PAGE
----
This Sunday we visited Zaanse Schans. I wanted to visit this place since the day I heard/ read about it but somehow it could not happen and finally we managed it this weekend. It is in neighborhood of Zaandijk near Amsterdam on the banks of River Zaan.
It is a nice place for a day out, its old age windmills showcase glimpse of Dutch life in this rural riverside region in the 17th and 18th centuries, a good introduction to the Dutch countryside, its people, and their traditional way of life.
When we reached there, by mistake we took the turn at river side of the place and were confused how to park as all were reserved parking, and then one kind lady instructed us that there is a bigger parking for visitor just few meters away... so here we go. So main entrence to the place is around 300 meters away from river.
There you can see tourist buses and cars parked and the Museum. There is no entrance fee to Zaanse Schans, but there is a small fee for the museums and mills. For parking, if you stay more than 30 mins (which you are going to) then day fee is charged which is 7€.
Our first impression was, its so beautiful...those cute old age windmills, which we keep seeing in pictures/ posters and river. Fortunately it was a nice sunny day so a cold breeze touching you with a warm sun ! Nice feeling !
Zaanse Schansis made up of various buildings, some of which are original to the site and some which have been moved and re-erected here. The area was named 'De Zaanse Schans' after an entrenchment which was erected in 1574 to hold back Spanish troops at the beginning of the Eighty Years War between the Netherlands and Spain. The dikes were probably built as early as the thirteenth century; the first villages were built along these at a later date. Until late in the last century these were typical 'dike-villages'.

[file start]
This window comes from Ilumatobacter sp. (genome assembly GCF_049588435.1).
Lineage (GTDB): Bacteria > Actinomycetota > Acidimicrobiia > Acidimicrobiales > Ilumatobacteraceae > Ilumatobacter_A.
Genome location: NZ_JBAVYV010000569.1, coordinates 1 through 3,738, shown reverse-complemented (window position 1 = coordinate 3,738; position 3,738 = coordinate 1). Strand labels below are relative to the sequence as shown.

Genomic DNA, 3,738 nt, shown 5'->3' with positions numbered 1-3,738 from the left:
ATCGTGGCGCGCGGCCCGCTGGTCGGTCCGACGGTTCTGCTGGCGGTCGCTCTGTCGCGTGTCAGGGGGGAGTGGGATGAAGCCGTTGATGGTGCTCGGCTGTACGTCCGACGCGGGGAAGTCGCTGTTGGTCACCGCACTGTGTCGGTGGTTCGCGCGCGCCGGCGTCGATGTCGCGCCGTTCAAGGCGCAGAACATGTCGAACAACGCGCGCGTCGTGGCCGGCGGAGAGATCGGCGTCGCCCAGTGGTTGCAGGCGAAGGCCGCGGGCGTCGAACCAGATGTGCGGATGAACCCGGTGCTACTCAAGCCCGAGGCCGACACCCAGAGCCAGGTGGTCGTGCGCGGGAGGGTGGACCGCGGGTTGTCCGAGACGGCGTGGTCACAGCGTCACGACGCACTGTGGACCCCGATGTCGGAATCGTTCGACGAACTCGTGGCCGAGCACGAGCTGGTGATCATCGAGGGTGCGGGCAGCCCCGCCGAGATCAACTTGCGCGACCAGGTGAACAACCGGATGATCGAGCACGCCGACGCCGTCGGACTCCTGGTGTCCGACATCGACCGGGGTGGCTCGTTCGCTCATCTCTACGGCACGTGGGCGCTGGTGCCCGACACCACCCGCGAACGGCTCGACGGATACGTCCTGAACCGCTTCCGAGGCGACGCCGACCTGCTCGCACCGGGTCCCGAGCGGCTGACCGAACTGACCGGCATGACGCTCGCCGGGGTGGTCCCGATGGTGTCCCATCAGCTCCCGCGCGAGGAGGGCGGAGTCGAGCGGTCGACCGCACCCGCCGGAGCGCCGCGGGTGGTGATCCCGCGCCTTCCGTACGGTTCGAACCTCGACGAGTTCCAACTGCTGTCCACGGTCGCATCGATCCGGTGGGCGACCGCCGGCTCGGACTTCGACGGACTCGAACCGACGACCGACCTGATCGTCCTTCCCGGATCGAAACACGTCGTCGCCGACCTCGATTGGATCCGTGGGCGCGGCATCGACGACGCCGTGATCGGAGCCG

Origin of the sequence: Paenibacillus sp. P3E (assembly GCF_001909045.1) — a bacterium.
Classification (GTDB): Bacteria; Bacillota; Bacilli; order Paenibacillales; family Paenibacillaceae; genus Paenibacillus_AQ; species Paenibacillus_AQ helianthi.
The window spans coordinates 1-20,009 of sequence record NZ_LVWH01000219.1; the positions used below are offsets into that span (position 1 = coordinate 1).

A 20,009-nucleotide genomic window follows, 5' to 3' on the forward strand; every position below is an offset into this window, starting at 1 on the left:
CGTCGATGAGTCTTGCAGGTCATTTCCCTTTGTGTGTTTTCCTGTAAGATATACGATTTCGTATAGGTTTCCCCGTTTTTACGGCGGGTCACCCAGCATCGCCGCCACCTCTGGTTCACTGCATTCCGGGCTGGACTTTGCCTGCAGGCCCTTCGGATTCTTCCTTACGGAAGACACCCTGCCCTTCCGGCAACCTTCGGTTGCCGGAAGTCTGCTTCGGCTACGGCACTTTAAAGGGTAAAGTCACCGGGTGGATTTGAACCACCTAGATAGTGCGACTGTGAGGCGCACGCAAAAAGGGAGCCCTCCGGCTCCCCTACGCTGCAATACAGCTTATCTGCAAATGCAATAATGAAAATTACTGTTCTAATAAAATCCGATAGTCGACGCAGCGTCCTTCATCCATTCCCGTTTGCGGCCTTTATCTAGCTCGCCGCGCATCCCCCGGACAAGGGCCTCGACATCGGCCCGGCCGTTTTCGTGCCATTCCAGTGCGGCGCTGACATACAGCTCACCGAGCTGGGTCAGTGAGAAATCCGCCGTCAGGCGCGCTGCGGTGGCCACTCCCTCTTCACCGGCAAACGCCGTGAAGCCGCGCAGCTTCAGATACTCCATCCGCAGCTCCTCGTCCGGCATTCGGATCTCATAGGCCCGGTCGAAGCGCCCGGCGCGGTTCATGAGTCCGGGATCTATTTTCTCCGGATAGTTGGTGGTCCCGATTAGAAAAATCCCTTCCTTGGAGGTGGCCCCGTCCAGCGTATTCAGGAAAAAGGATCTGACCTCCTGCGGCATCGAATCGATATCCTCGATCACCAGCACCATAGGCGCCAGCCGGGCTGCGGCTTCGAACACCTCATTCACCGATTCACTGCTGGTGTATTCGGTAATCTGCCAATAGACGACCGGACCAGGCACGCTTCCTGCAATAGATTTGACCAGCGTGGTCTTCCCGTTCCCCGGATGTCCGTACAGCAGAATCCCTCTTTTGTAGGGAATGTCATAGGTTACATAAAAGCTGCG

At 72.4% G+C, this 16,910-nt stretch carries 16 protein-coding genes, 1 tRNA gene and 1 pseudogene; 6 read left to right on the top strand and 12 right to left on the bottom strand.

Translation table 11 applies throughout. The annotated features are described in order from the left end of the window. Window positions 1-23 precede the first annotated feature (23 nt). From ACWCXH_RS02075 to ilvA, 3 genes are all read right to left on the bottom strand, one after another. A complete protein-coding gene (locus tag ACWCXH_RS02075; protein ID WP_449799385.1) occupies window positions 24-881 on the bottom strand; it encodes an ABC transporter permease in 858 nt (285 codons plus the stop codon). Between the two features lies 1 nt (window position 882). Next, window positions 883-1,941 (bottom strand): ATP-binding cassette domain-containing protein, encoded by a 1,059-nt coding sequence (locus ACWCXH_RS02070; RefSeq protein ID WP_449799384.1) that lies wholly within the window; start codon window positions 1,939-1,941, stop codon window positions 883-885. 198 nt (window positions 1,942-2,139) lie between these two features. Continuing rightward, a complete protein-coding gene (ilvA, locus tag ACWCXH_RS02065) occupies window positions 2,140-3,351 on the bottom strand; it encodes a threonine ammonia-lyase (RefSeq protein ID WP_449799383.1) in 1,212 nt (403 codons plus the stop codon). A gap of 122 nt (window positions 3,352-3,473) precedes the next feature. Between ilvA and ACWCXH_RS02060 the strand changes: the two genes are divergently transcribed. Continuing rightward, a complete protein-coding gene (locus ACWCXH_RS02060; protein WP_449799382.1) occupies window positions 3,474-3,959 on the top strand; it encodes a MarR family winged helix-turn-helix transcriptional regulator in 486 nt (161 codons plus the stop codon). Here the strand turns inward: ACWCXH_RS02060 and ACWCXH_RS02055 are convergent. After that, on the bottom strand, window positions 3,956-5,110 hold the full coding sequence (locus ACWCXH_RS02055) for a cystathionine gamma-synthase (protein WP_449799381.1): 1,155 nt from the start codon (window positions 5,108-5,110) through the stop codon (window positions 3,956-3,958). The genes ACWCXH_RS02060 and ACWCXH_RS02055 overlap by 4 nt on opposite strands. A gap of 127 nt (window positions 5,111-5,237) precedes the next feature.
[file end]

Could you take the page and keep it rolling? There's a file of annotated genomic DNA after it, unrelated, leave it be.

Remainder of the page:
At one time there were over hundreds of windmills cramped into relatively small area, lining the banks of the Zaan, and were the reason that this area became so heavily industrialized. Now they are reduced to a handful. A boat tour on the river Zaan offers a particularly wonderful view of these mills, though we couldn't take one.
Surprising part was there are still people living in the Zaanse Schans. You can see people working in few operational mills, some houses which they have converted in souvenior / antique shops. The open-air museum also features a wooden shoemaker, a pewter factory, bakery, cheese and dairy farm, and a century-old grocery store.
At Zaanse Schans you can see and visit The windmills, De gekroonde Poelenburg - paltrok windmills/ sawmill , De Kat - a mineral mill, De Zoeker and De Bonte Hen - Oil mills, De Huisman- mustard mill, De Hadel - This drainage mill, Museum Het Noorderhuis, a restored home that features original costumes from the Zaan region.
One of the Highlights include the Albert Hein shop (Dutch 7-11, now one of the biggest retailers in the world, owns shops in Sweden, US, Portugal etc.) and the shop where they make wooden shoes.
The nearby 'Schoolmeester' (Teacher) is the last remaining paper windmill in the world. For many centuries, paper produced in this region was considered the best quality paper in the world. We even came to know that America's 'Declaration of Independence' was written on paper from De Zaan !
I would say it is a beautiful place, only disappointment was not as big as I had assumed from reading on internet and its website. But when you live in Netherlands, you probably shouldn't miss it.